Category Archives: Carbon

Daily Iowan: “UI Ready to Shun Coal”

Earlier this week, the Daily Iowan published an article detailing University of Iowa’s President Bruce Herrald’s announcement that UI will be coal free by 2025.

Here’s a bit of the article:

“University of Iowa President, Bruce Harreld, announced on Feb. 20 the UI will be coal-free by 2025.

According to a press release, Harreld said, ‘It’s the right choice for our students and our campus, and it’s the surest path to an energy-secure future.

‘In 2025, we expect to have diminished our reliance on coal to the point it is no longer included in our fuel portfolio.’

The UI will continue its efforts to advance energy programs to ensure there is ‘an abundant supply’ of alternative-energy sources, he said.

The UI has taken steps to reduce its dependence on coal — in 2008, the university established seven ‘sustainability targets’ to be achieved by 2020, according to the press release.

Since the 2020 vision’s inception, the UI has managed to reduce its use of coal by 60 percent.

This correlates with one of the sustainability targets, which seeks to derive 40 percent of the UI’s energy from renewable resources — a far cry from a university once dependent on fossil fuels, according to the UI sustainability website.”

The coal industry’s destructive tendencies towards global climate is well known, and this plan to shift away from using the energy source as a means of powering our university remains to be small, but important step in combating climate change.

Ideally, given Iowa’s inclination towards wind energy, we’ll see more institutions making the shift away from dirty fossil fuel.

Walkability: Jeff Speck on 4 Ways for the City

Urbanist and author Jeff Speck on how to get people out of their cars, and a-walking the city

In the American city, the typical American city — the typical American city is not Washington, DC, or New York, or San Francisco; it’s Grand Rapids or Cedar Rapids or Memphis — in the typical American city in which most people own cars and the temptation is to drive them all the time, if you’re going to get them to walk, then you have to offer a walk that’s as good as a drive or better. What does that mean? It means you need to offer four things simultaneously: there needs to be a proper reason to walk, the walk has to be safe and feel safe, the walk has to be comfortable and the walk has to be interesting. You need to do all four of these things simultaneously, and that’s the structure of my talk today, to take you through each of those.

Should Cities Ban Internal Combustion Cars?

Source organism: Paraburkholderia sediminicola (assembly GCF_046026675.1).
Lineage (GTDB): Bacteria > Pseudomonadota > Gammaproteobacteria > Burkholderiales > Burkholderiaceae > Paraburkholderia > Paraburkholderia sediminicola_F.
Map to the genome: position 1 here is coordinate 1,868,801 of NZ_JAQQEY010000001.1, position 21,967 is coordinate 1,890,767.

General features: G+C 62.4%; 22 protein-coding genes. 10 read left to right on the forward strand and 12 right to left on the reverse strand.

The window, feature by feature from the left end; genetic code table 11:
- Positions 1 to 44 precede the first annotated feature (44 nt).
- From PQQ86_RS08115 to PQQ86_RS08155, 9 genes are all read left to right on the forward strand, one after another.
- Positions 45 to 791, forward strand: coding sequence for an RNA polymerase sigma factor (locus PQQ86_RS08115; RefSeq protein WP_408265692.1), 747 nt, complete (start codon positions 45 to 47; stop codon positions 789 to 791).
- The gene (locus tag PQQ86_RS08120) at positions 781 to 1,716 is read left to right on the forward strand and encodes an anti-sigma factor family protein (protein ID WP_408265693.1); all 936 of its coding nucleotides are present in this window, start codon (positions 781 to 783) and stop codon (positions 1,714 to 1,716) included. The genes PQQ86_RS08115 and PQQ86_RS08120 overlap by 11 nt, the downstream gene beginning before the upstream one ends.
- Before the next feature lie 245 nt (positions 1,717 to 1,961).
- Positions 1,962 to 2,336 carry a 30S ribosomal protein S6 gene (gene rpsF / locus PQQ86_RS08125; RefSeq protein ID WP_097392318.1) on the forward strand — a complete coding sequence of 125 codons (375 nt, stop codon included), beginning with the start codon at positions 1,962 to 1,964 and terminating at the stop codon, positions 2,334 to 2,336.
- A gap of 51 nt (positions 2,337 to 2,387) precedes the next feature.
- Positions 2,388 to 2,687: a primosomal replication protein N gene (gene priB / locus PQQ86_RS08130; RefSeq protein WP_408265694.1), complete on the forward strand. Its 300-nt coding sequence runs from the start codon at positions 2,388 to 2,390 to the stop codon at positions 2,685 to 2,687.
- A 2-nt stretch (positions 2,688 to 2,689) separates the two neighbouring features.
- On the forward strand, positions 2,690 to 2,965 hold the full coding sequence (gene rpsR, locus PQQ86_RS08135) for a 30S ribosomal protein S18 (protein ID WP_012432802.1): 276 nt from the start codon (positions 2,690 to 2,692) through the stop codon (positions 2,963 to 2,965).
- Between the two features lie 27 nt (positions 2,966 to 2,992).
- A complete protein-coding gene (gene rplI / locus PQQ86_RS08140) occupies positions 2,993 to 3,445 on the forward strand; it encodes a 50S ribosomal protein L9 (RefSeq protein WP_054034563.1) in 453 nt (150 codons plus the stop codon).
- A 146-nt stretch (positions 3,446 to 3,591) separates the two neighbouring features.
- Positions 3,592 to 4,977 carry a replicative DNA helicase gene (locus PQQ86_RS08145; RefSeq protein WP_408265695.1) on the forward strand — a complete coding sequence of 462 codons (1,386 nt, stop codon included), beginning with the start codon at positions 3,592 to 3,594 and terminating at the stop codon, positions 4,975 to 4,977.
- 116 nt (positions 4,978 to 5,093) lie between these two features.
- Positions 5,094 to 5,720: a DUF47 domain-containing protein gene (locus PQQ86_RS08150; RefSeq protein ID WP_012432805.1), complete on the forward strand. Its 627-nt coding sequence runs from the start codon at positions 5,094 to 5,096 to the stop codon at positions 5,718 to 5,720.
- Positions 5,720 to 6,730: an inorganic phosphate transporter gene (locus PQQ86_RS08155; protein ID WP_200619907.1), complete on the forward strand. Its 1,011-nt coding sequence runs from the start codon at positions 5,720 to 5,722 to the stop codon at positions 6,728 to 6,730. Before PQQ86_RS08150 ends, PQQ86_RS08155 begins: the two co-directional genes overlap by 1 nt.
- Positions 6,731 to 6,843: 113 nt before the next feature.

An interesting post at Green Tech Media looks at the role of cities and countries in transitioning away from internal combustion cars. Countries include Germany, Holland and Norway, as well as India.

Here’s a clip:

“The Netherlands, which has an electric vehicle penetration level of around 10 percent, voted to ban all new petrol and diesel car sales by 2025 in a motion passed in April. The move, approved by the lower house of parliament, was due to be debated by the senate last month.

Instead, the country announced plans to become “one huge Living Lab for Smart Charging of electric vehicles,” according to a press release.

The Living Lab program is light on targets and timeframes. But with a nationwide network of charging stations already in place, the Netherlands remains a major contender to become the first country banning fossil-fuel cars altogether.”

Copenhagen has more bikes than cars

As the Guardian reports, last year in Copenhagen, 265,700 bikes took to the road compared to 252,600 cars. This phenomenon is part of a long-time redesign and investment in bike infrastructure in the city.

Here’s a clip from the Guardian:

Copenhagen’s efforts to create a cycling city have paid off: bicycle traffic has risen by 68% in the last 20 years. “What really helped was a very strong political leadership; that was mainly Ritt Bjerregaard [the former lord mayor], who had a dedicated and authentic interest in cycling,” says Klaus Bondam, who was technical and environmental mayor from 2006 to 2009 and is now head of the Danish Cycling Federation. “Plus, a new focus on urbanism and the new sustainability agenda broke the glass roof when it came to cycling.”

And check out this video on the Copenhagen bike lanes:

Growth of city trees can cut air pollution, says report

The BBC had a nice report on a recent The Nature Conservancy study on the role of trees in reducing pollution in the cities.

Here’s a clip:

“Particulate matter (PM) is microscopic particles that become trapped in the lungs of people breathing polluted air.

PM pollution could claim an estimated 6.2 million lives each year by 2050, the study suggests.

Lead author Rob McDonald said that city trees were already providing a lot of benefits to people living in urban areas.

“The average reduction of particulate matter near a tree is between 7-24%, while the cooling effect is up to 2C (3.6F). There are already tens of millions of people getting those kinds of benefits,” he said.

Dr McDonald said the study of the use of trees in 245 cities around the world compared the cost-effectiveness of trees with other methods of cooling and cleaning air.”

Poplar Trees and Restoration of Contaminated Soils, Water

Check out this old article on Lou Licht, an Iowa-based engineer who works with planting poplar trees for soil remediation and water management. Licht’s trees eliminate the chemicals in wastewater. “Every drop of water passes within an inch of a root,” he said. Those roots and microbes – the tiny organisms around them – breakdown pollutants like pathogens, ammonia, spilled oil or pharmaceuticals.”